Smoke detector – good!
They were chirping smoke detectors – not so good!
Is the smoke detector chirping at 2:00 AM? Not good at all!
I’m sure the moral person who designed chirping smoke detectors thought, “now, if the battery goes dead on this, this device won’t save any lives. I better create a way for people to know the battery is low!”
“Perhaps an intermittent high-pitched chirp would alert the homeowner that it is time to replace the battery!”
This solution includes a bit of jackassery.
The high pitch chirp, it turns out, is a bit non-directional making it very hard to zero in on which smoke detector the chirp is coming from. When you add that the chirp occurs for less than a second every several minutes, you have a device that can lead to an emotional breakdown, especially if the chirps begin in the middle of the night.
That’s because the jackassery doesn’t end there with occasional non-directional chirps. Once you finally find your chirping detector, you have to figure out, most likely while perched on a ladder at 3:00 AM, how to disconnect the thing and where to put the battery.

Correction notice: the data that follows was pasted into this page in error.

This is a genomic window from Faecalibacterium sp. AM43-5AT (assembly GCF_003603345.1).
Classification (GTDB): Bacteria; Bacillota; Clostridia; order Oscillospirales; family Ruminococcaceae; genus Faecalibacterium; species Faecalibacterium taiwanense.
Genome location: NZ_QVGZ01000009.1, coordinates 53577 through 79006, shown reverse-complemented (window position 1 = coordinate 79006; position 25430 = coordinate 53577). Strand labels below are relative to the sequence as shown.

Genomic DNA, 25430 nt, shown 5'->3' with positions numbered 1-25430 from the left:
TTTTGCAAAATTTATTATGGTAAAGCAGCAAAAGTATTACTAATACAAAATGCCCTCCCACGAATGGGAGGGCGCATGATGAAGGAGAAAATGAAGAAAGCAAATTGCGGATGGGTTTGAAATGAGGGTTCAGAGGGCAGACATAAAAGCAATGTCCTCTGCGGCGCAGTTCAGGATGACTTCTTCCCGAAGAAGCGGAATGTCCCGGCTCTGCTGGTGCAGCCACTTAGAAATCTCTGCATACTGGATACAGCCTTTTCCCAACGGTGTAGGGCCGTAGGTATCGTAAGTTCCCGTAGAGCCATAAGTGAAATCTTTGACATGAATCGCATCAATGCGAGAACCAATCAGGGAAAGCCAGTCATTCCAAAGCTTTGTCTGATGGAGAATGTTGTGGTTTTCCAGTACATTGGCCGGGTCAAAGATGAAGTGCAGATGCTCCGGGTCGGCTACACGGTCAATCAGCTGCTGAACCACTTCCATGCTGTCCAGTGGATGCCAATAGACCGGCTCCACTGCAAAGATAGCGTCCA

Assuming you have a 9V battery, you’re not through the woods yet. After you disconnect the smoke detector from the ceiling, you’ll have to locate a micro screwdriver to open the battery compartment if you’re luck,y as I was. Can somebody explain to me why all the security for a 9-volt battery on a $15 smoke detector?
Assuming you get that far, you’ll have to screw it back into the wall. Replacing the smoke detector is more complex than it sounds at 3:00 AM when accompanied by boiling blood.
So after you put the ladder away and head back to bed, be very careful as you are likely to hear another one start to chirp soon afterward. Batteries usually go dead around the same time.
If you are willing to spend $200 on a smoke detector, this whole experience can be avoided forever with the new Nest.